Brolin's first woop-ass scene was a quick paced fun treat (although gratuitous) but one scene in particular had me face away in embarrassment. Originally, it was a superbly executed climatic scene. The execution of Lee's re-imaginings of the iconic hammer scene was badly choreographed. So badly choreographed, I'm not sure if it was the intention but regardless, it did not exceed nor meet my expectations. All that was missing was the Batman-like POWs as Brolin received and threw punches. It's worth mentioning that people in the audience laughed. And a few walked away (although I suspect those were Oldboy fans).

It's hard to go into this movie if you've already seen the original version, I'll admit to that. It's hard to review a movie that was exquisitely sublime the first go-around but I was willing to give it a fair chance. In my opinion, the point of remakes is to breathe new life into them by stripping them apart and serving something entirely new. Taking a movie that was atrociously bad the first time, or mostly unheard of, and giving it an ambitious new / unfamiliar spin should be a remake's bedrock (I'm no director but I'd like to think it's no rocket science). But I was willing to be shocked once again.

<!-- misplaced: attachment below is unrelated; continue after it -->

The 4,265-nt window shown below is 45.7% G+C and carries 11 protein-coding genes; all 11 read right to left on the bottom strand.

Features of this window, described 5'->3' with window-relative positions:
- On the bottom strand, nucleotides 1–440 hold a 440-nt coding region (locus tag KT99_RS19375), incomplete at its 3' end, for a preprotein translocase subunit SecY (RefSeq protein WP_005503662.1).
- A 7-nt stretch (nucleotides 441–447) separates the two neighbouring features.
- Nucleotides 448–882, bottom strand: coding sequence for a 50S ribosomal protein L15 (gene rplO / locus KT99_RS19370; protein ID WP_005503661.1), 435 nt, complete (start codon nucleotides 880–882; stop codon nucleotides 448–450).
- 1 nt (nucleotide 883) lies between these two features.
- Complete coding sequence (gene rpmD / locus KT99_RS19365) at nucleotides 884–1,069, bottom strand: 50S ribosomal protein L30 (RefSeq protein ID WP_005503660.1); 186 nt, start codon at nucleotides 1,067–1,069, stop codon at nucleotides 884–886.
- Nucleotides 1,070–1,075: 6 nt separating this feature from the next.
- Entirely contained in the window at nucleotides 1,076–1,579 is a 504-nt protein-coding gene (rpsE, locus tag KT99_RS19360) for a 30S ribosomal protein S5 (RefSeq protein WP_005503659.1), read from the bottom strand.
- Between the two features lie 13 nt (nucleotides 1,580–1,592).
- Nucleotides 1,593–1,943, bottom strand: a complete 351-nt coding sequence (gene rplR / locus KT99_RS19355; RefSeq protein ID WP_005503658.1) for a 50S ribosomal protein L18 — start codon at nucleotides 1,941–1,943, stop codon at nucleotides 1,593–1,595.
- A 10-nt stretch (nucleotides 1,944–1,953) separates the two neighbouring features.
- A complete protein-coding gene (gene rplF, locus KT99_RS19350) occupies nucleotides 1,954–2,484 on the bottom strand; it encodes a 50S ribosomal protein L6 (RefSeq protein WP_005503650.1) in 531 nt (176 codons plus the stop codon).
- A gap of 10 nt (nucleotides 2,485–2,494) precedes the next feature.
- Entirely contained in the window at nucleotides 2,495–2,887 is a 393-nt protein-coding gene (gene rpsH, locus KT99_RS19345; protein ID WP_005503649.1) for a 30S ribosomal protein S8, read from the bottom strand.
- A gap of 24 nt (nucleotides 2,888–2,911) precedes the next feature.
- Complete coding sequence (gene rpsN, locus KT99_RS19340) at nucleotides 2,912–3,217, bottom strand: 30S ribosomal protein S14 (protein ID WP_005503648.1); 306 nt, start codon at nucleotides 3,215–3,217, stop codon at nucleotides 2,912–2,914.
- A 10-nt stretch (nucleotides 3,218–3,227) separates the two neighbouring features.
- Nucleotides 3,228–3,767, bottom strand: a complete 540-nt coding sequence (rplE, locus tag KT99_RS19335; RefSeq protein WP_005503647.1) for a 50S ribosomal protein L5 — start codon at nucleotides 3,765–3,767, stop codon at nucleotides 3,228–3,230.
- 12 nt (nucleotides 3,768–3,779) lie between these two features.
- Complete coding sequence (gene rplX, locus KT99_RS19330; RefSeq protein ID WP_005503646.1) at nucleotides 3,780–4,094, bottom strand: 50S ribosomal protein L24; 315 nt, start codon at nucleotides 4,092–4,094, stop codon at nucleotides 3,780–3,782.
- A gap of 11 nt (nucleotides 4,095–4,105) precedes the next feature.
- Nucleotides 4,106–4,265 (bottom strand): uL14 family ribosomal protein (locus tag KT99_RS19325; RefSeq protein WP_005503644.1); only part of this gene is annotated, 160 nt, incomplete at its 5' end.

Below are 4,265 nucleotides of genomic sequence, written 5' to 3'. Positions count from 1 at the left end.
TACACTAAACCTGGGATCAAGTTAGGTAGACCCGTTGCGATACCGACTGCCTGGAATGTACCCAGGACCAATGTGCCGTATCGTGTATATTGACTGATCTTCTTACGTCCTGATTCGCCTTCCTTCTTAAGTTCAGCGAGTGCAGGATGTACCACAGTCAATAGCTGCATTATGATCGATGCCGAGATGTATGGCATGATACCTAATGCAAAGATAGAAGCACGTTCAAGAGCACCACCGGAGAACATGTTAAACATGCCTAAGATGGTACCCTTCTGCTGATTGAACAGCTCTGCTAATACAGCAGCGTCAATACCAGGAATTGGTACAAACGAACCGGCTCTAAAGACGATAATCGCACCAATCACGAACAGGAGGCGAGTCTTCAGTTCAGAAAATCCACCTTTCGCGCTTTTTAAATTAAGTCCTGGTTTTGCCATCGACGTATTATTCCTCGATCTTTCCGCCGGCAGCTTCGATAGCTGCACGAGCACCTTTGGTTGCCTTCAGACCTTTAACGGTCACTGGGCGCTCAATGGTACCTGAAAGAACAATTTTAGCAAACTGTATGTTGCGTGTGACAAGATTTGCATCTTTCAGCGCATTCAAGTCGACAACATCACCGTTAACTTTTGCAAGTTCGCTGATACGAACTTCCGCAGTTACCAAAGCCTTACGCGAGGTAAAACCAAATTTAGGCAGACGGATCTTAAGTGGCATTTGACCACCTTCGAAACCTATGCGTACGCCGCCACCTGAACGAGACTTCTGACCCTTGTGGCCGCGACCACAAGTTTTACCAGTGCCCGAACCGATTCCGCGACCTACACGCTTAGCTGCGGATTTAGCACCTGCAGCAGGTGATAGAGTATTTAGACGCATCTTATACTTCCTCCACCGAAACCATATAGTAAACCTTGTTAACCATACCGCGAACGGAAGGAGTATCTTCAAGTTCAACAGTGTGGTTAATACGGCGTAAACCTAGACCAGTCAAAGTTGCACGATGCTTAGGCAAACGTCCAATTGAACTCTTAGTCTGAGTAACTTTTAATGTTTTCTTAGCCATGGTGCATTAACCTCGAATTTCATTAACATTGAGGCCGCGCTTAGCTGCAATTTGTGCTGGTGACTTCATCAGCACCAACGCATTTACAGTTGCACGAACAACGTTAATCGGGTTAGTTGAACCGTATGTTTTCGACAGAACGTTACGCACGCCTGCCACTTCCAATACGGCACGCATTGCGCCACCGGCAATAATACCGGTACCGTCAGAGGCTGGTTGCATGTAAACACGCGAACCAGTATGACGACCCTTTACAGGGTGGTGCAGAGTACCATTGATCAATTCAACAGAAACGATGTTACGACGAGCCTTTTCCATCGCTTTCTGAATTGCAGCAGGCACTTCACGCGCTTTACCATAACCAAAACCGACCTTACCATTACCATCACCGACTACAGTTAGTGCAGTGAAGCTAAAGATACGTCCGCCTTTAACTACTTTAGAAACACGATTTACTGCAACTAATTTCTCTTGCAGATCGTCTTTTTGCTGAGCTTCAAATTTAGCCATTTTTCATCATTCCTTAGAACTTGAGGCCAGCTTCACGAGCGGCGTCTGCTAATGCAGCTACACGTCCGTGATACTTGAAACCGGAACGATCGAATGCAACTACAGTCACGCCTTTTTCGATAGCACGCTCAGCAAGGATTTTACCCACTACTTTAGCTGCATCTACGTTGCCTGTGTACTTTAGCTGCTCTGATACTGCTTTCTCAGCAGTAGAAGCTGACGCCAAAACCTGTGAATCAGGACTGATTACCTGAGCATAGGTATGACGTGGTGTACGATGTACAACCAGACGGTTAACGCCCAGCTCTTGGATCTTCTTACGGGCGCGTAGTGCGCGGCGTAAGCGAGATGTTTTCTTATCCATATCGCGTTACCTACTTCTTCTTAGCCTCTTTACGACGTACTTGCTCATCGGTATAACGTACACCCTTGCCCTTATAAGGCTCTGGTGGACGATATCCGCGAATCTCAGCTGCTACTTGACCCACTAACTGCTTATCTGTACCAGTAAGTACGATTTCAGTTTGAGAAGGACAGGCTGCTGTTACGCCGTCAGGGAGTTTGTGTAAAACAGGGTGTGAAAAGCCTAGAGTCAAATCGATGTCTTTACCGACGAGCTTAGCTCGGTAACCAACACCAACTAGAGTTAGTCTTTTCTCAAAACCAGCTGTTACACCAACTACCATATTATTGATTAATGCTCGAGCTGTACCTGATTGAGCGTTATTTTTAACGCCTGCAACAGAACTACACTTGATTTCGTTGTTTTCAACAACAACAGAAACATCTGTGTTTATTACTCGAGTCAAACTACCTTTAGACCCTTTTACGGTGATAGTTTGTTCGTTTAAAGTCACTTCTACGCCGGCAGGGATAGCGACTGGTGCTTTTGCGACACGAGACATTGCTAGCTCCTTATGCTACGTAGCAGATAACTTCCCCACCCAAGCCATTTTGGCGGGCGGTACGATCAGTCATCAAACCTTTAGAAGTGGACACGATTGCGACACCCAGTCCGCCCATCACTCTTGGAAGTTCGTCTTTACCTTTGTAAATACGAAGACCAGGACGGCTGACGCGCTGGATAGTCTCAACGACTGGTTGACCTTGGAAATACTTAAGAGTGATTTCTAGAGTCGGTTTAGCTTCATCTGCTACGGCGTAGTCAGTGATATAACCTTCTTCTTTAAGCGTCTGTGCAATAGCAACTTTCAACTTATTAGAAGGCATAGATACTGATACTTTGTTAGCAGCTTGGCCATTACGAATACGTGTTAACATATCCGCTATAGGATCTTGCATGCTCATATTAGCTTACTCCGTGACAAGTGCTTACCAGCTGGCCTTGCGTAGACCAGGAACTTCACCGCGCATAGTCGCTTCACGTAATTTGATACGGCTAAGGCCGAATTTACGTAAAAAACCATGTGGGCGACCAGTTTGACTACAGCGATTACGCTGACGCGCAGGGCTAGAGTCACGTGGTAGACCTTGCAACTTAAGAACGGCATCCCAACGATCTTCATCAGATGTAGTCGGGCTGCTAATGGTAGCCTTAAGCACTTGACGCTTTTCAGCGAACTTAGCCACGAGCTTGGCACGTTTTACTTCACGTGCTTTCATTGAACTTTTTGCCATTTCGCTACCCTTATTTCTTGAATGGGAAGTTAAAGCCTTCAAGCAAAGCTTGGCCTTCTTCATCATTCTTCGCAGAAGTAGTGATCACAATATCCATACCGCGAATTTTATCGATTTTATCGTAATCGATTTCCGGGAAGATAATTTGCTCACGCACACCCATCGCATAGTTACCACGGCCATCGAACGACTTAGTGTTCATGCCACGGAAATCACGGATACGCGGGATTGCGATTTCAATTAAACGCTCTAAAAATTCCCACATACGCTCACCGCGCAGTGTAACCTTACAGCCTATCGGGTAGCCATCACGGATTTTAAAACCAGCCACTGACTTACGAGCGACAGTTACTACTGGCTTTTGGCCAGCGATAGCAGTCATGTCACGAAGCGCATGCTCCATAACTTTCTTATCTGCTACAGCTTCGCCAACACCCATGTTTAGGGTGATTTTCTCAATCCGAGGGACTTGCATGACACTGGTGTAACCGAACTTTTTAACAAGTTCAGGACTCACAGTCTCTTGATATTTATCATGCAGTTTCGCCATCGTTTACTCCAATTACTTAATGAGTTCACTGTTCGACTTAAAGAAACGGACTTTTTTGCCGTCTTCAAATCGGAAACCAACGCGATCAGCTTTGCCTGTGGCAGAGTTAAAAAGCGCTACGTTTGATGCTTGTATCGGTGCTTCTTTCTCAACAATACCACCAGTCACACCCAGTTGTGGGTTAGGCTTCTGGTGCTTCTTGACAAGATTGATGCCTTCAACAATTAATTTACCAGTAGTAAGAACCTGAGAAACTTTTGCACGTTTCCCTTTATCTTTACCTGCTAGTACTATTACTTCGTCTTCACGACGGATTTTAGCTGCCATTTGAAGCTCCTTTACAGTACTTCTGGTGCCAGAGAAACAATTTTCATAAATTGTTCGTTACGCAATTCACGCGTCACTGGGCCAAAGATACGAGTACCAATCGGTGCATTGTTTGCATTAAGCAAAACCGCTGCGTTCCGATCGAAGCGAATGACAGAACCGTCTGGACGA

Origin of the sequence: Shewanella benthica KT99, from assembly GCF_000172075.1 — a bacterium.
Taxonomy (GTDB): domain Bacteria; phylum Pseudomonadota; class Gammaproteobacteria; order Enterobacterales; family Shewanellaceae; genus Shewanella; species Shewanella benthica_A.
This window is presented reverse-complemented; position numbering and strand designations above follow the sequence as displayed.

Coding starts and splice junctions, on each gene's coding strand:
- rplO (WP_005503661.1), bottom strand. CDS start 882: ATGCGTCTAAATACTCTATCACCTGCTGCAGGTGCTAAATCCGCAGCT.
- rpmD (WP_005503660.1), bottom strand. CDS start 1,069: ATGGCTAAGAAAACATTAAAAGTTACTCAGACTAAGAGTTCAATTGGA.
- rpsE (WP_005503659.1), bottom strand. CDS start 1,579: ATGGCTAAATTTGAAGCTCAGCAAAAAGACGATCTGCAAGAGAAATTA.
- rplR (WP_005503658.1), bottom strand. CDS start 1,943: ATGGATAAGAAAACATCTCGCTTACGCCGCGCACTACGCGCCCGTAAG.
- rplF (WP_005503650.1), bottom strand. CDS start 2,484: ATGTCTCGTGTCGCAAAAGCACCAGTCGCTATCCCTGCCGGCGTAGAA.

Spike Lee hasn't done the right thing (that's right, I went there!) by choosing this movie to remake. Oldboy is a movie buff darling, so what exactly was there to change and re-adapt to a worldwide audience? My first impression as I walked out of the theatre, it appears Spike picked the highlights of Oldboy and said "Here you go guys! That's the jist of it. Buttotally re-imagined my way!" as opposed to giving fresh new perspectives. A variety of directors would have added more grit to its visual style or more substantial changes to the overall plot line. Unfortunately this was not as stylized and meticulously planned out as it could have been and Lee has made no efforts to re-shock and impress fans of the original into a memorable remake. It's evident that his heart was not 100% into it. Since word of an Oldboy remake had come around, he had claimed to be making a re-interpretation NOT a carbon copy. If it had been an adaptation, why has it faithful stayed so close to the original? This film was simply trying too hard to reconstruct something out from the old blocks which ended up tumbling down faster than you can say "Jenga".